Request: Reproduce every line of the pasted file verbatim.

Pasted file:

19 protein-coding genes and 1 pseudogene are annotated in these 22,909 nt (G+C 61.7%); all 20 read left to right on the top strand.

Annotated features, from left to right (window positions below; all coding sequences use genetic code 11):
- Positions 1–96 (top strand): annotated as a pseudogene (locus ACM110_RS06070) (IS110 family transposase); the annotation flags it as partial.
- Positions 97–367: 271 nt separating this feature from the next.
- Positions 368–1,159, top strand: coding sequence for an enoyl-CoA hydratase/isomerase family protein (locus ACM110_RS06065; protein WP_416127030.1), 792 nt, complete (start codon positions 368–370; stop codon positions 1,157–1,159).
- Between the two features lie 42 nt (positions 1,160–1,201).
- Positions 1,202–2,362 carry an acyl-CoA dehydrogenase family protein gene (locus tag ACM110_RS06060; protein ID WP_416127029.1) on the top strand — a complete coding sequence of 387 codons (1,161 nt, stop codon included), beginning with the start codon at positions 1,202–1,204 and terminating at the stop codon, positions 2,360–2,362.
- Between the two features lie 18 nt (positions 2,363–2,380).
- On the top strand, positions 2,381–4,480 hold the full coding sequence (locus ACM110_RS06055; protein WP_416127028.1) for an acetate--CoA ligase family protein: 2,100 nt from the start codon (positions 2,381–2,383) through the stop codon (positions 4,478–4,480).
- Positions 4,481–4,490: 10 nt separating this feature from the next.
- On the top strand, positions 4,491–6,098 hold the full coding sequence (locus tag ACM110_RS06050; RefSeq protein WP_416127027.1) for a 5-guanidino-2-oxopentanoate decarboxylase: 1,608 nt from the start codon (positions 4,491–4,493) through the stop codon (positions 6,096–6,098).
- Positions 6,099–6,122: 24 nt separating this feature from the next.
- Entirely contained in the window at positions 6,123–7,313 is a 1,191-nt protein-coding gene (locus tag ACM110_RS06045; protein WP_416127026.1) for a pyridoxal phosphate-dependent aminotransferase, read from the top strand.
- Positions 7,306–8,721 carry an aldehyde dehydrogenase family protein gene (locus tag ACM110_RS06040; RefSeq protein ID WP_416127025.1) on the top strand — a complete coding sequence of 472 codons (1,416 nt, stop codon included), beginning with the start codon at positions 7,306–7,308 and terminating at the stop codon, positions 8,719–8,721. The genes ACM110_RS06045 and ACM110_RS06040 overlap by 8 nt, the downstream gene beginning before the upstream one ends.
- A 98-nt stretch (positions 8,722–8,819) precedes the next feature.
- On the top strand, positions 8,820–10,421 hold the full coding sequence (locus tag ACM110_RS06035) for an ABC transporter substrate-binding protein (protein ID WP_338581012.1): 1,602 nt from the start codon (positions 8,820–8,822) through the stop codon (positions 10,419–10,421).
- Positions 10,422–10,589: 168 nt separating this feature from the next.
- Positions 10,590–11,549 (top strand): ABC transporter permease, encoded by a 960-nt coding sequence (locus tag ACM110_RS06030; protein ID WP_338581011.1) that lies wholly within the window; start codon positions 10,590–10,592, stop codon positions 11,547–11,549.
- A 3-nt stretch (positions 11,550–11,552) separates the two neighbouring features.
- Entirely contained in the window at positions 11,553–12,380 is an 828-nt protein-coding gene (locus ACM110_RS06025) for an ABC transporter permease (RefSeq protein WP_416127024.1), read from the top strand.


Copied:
19 protein-coding genes and 1 pseudogene are annotated in these 22,909 nt (G+C 61.7%); all 20 read left to right on the top strand.

Annotated features, from left to right (window positions below; all coding sequences use genetic code 11):
- Positions 1–96 (top strand): annotated as a pseudogene (locus ACM110_RS06070) (IS110 family transposase); the annotation flags it as partial.
- Positions 97–367: 271 nt separating this feature from the next.
- Positions 368–1,159, top strand: coding sequence for an enoyl-CoA hydratase/isomerase family protein (locus ACM110_RS06065; protein WP_416127030.1), 792 nt, complete (start codon positions 368–370; stop codon positions 1,157–1,159).
- Between the two features lie 42 nt (positions 1,160–1,201).
- Positions 1,202–2,362 carry an acyl-CoA dehydrogenase family protein gene (locus tag ACM110_RS06060; protein ID WP_416127029.1) on the top strand — a complete coding sequence of 387 codons (1,161 nt, stop codon included), beginning with the start codon at positions 1,202–1,204 and terminating at the stop codon, positions 2,360–2,362.
- Between the two features lie 18 nt (positions 2,363–2,380).
- On the top strand, positions 2,381–4,480 hold the full coding sequence (locus ACM110_RS06055; protein WP_416127028.1) for an acetate--CoA ligase family protein: 2,100 nt from the start codon (positions 2,381–2,383) through the stop codon (positions 4,478–4,480).
- Positions 4,481–4,490: 10 nt separating this feature from the next.
- On the top strand, positions 4,491–6,098 hold the full coding sequence (locus tag ACM110_RS06050; RefSeq protein WP_416127027.1) for a 5-guanidino-2-oxopentanoate decarboxylase: 1,608 nt from the start codon (positions 4,491–4,493) through the stop codon (positions 6,096–6,098).
- Positions 6,099–6,122: 24 nt separating this feature from the next.
- Entirely contained in the window at positions 6,123–7,313 is a 1,191-nt protein-coding gene (locus tag ACM110_RS06045; protein WP_416127026.1) for a pyridoxal phosphate-dependent aminotransferase, read from the top strand.
- Positions 7,306–8,721 carry an aldehyde dehydrogenase family protein gene (locus tag ACM110_RS06040; RefSeq protein ID WP_416127025.1) on the top strand — a complete coding sequence of 472 codons (1,416 nt, stop codon included), beginning with the start codon at positions 7,306–7,308 and terminating at the stop codon, positions 8,719–8,721. The genes ACM110_RS06045 and ACM110_RS06040 overlap by 8 nt, the downstream gene beginning before the upstream one ends.
- A 98-nt stretch (positions 8,722–8,819) precedes the next feature.
- On the top strand, positions 8,820–10,421 hold the full coding sequence (locus tag ACM110_RS06035) for an ABC transporter substrate-binding protein (protein ID WP_338581012.1): 1,602 nt from the start codon (positions 8,820–8,822) through the stop codon (positions 10,419–10,421).
- Positions 10,422–10,589: 168 nt separating this feature from the next.
- Positions 10,590–11,549 (top strand): ABC transporter permease, encoded by a 960-nt coding sequence (locus tag ACM110_RS06030; protein ID WP_338581011.1) that lies wholly within the window; start codon positions 10,590–10,592, stop codon positions 11,547–11,549.
- A 3-nt stretch (positions 11,550–11,552) separates the two neighbouring features.
- Entirely contained in the window at positions 11,553–12,380 is an 828-nt protein-coding gene (locus ACM110_RS06025) for an ABC transporter permease (RefSeq protein WP_416127024.1), read from the top strand.